Last week’s annual Rothschild Memorial Lecture at Emory University tackled the hot-button issue of human rights and the often-forgotten role that Jews and Zionism played in the difficult modern quest for equality and justice in the world.
Guest lecturer at the Nov. 15 event, James Loeffler, professor of Jewish history at the University of Virginia, pointed out that the state of Israel and the modern human rights movement were launched at almost the exact moment 70 years ago.
It was about the same time, in the late 1940s, that Rabbi Jacob Rothschild, for whom the memorial lecture is named, took over the leadership of The Temple in Atlanta. He and many of his contemporaries quickly became deeply involved in the national debate about civil and human rights during the post-war years.
“Human rights may have a long pedigree in human civilization,” Loeffler pointed out, “but as we know them, they really came into their own after World War II, when the U.N. began to introduce a new idea of taking principles of human dignity, justice and rights, and transforming them into a system of human law.”
The words of Israel’s Declaration of Independence were uttered just months before the U.N.’s Universal Declaration of Human Rights was created. Not coincidentally, a number of Jewish human rights advocates were involved in the creation of both.
He describes them in his new book, “Rooted Cosmopolitans: Jews and Human Rights in the Twentieth Century,” which inspired the Emory lecture, as being rooted in the nationalist ideas of the Zionist movement, while, at the same time, deeply committed to the cosmopolitan ideal of human rights for all mankind.
Among the more important figures in the human rights debate in the 1960s and 70s was the Georgia-born civil liberties attorney, Morris Abram, who was a leader in the American Jewish community during the second half of the last century.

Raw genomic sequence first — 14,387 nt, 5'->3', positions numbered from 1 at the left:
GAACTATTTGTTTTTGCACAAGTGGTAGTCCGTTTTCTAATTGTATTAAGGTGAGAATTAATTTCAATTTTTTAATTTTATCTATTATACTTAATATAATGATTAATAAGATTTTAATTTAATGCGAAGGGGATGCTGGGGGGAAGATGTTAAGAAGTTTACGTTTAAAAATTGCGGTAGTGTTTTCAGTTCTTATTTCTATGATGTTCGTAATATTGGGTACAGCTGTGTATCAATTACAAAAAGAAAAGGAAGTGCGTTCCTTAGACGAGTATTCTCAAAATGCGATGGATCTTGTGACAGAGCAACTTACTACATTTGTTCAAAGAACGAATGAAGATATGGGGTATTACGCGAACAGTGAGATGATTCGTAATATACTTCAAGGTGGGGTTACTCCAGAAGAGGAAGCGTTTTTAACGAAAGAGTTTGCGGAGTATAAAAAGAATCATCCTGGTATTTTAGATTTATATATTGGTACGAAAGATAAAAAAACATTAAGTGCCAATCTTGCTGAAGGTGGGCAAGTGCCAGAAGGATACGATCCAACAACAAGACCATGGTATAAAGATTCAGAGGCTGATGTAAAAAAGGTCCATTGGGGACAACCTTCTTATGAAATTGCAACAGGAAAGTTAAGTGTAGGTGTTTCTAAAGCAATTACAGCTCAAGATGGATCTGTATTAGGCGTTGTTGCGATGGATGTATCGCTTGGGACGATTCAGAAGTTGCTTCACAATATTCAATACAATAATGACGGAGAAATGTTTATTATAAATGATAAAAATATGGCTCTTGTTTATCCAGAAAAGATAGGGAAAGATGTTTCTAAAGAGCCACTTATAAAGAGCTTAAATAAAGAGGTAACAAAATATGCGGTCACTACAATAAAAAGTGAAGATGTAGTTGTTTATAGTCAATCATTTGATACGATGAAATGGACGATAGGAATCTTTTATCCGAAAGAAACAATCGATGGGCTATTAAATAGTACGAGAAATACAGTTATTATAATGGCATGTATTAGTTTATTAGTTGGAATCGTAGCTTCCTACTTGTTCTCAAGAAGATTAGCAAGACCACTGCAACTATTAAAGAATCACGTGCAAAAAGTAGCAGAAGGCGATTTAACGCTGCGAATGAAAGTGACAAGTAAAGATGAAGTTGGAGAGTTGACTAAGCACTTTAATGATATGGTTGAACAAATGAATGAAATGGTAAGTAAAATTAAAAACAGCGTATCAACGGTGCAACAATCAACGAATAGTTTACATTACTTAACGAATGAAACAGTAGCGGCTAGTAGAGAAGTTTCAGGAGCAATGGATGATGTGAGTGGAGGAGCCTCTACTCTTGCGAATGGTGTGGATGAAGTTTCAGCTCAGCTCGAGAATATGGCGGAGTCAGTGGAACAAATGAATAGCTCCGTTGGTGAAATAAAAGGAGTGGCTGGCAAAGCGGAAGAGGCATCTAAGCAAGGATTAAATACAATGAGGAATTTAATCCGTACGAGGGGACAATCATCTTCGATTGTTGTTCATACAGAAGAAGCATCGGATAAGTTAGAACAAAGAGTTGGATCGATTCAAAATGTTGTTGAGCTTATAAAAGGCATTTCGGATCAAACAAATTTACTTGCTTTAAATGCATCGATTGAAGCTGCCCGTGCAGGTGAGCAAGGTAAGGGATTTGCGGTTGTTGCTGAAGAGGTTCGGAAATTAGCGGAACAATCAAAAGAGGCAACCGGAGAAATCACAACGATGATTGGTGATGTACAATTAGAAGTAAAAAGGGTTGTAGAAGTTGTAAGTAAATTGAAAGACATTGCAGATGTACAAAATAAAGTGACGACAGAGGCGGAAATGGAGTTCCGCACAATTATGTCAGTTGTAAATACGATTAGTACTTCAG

He was president of Brandeis University in its early years, before going on to become the youngest national president of the American Jewish Committee, chairman of the National Conference on Soviet Jewry, and chairman of the Conference of Presidents of Major American Jewish Organizations.
But as a strident advocate of civil liberties, he had the challenging task of attempting to extend the early successes of the human rights movement at a time when the United States was deeply involved in the battle for racial equality.
According to Loeffler, Abram believed that the success America was having in extending equal rights to African-Americans in the 60s might also inspire progress at the United Nations.
“When the civil rights movement is beginning to realize the promise of equality,” Loeffler said of Abram’s beliefs at the time, “he thought that maybe we could do the same thing at the United Nations with anti-Semitism.”
But despite a concerted effort by Abram, American diplomats and others, the human rights battle fell victim to the Cold War rivalries between the United States and the Soviet Union.
In an ironic turn of events, those Jews fighting to extend progress in human rights and to combat anti-Semitism found the issue turned against them. In a highly successful diplomatic offensive, the Soviet Union and its Arab allies at the U.N. successfully made Israel and its treatment of the Palestinians a human rights issue.
In 1975, the U.N. adopted Resolution 3379, which condemned Zionism as a form of racism and racial discrimination.
After decades of attempting to reform the human rights movement at the U.N., the United States earlier this year withdrew from what Ambassador Nikki Haley called a “hypocritical and self-serving” United Nations Human Rights Council, particularly in its chronic bias against Israel.